Astria Ascending is a classic JRPG with turn-based combat and an intriguing story. For some of you, that alone should be reason enough to give it a try, but what if we told you several veterans of the genre were involved in its development? Yeah, we're talking about Final Fantasy levels of experience! But hey, is that a guarantee that this will be a fantastic game? Well... not really. Stay with us, and you'll understand why.
New Studio, Lots of JRPG Experience
Artisan Studios is not a big game in the gaming industry, but this new studio is the new home to several of the creators of one of the most beloved games in the JRPG genre. For example, Hitoshi Sakimoto was in charge of Astria Ascending's soundtrack; just in case you don't know, he designed the music you fondly remember from Final Fantasy VII or Vagrant Story. Of course, no game becomes a hit for its OST alone, but these beautiful tracks certainly give the game an epic feeling.
Sadly, we can't say the same about this game's story, written by Kazushige Nojima, who also worked on Final Fantasy VII. The premise is simple—the good old from zero to hero formula—and the pace is not bad, considering the game offers around 20 hours of story, but the narrative is confusing at times, and not all characters are equally charismatic or even interesting. Instead of being focused on a single hero, Astria Ascending tells the tale of the 8 Demi-Gods of Orcanon, who are responsible for maintaining peace (or Harmony, as they call it) between all the races that live there. Unfortunately, their immense power comes at a cost, being given only 3 more years to live before a new group replaces them. As we mentioned before, the premise is not half bad even if it's not that original, but it tries so hard to be something else that it ends up being confusing and, what's worse, forgettable.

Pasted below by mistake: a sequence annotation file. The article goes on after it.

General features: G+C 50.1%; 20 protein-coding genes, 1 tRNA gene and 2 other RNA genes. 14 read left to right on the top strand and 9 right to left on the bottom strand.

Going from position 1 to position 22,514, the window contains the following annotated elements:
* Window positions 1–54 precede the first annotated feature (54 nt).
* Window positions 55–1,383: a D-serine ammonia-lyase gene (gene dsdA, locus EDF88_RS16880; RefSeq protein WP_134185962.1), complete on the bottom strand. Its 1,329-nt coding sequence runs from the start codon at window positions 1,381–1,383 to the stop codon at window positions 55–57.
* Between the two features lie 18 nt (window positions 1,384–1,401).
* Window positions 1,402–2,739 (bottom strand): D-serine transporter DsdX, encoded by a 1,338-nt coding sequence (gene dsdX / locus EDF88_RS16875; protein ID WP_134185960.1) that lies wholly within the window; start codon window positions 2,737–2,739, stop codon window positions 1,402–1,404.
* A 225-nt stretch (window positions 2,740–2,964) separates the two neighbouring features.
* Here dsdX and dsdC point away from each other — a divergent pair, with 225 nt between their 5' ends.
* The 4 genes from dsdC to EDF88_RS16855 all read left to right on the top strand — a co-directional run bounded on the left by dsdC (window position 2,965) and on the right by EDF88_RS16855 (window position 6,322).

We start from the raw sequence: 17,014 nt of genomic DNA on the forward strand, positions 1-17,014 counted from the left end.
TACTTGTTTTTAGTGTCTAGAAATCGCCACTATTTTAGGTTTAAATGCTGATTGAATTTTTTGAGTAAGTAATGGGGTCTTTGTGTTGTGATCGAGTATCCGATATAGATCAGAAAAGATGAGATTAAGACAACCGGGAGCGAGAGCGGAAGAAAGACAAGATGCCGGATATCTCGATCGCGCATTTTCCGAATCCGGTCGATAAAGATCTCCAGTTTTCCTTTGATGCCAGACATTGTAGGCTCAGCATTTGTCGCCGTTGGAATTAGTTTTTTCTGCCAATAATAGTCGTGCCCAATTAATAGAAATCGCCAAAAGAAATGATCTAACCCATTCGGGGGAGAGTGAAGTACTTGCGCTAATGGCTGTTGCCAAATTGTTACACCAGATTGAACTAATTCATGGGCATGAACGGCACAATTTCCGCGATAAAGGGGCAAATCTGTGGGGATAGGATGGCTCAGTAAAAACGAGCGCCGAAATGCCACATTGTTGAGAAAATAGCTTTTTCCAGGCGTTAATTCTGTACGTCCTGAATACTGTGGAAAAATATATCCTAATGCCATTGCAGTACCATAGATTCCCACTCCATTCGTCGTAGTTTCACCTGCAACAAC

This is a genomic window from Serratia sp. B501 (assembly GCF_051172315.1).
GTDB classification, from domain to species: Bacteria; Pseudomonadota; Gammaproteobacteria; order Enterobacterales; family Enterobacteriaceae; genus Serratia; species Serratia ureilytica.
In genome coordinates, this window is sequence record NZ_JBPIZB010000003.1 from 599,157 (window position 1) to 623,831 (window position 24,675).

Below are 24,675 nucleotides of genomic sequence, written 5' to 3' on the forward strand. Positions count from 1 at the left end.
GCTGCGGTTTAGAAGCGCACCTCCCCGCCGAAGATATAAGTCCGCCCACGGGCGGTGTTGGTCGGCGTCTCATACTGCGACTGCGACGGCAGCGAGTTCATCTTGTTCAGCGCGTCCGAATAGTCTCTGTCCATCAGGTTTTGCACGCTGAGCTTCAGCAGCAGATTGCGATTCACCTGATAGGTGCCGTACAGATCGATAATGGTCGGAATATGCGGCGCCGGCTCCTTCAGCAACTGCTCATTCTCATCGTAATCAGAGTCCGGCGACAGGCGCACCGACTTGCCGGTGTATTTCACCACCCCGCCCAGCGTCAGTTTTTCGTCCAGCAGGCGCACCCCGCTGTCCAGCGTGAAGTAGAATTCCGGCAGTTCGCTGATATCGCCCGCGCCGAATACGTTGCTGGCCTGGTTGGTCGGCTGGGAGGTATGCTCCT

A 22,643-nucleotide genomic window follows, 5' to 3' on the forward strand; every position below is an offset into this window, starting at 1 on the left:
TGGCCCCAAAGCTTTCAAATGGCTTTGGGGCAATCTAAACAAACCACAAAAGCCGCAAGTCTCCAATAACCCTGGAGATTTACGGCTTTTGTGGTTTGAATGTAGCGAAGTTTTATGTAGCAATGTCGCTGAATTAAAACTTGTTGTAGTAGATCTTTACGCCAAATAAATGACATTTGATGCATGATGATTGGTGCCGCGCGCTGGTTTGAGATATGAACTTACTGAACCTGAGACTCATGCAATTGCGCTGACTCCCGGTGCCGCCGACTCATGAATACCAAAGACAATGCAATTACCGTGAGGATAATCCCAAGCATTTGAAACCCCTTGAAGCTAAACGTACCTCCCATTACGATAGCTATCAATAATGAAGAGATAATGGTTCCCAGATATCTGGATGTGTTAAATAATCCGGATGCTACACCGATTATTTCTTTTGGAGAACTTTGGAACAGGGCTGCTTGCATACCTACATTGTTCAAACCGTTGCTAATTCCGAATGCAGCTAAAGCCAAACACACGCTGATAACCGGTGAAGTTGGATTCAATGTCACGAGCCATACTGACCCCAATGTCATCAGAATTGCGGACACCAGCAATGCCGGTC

Gorgeous Art Style, Mediocre Animations
Where Astria Ascending really shines is the visual department. Instead of going for 3D models and hyperrealistic landscapes, it makes use of gorgeous hand-drawn characters and backgrounds. Honestly, the character design is the best part of the game, and we would totally watch an anime or movie with such graphical quality. On the other hand, these models are animated poorly, making the game look like a mobile title. Characters are always moving, and since every part of their body or armor is animated separately, it feels weird to look at. On top of that, some attacks don't even have an animation, which is a very bad sign and hurts the best aspect of Astria Ascending.
Definitely Flawed, but Gameplay Compensates for It
Although Astria Ascending is not one of those games you would recommend to your friends just to wow them, it definitely comes with enjoyable combat mechanics that will keep you busy building your best party. Not only you will have to find gear for your characters, but turning your enemies into tokens is vital for a minigame called J-Ster that's fairly challenging on its own. Back to the turn-based combat, we must say it's not that easy to beat whatever stands in front of you, so prepare to die a lot and hopefully learn something in the process. If you want to survive, items are important, but finding your enemies' weaknesses is crucial. Again, things won't be easy if you're not investing time in understanding every mechanic... but that's to expect in any classic JRPG, right?
All in all, we recommend Astria Ascending to anyone who truly loves the JRPG genre and is missing a good 2D title. Still, be warned that it's not perfect, and even if it was made by several Final Fantasy veterans, it can't be compared to the best FF games.
The best part of Astria Ascending is that it's available on all modern platforms, so you can either enjoy it on a big screen or play it on the go, thanks to your Switch.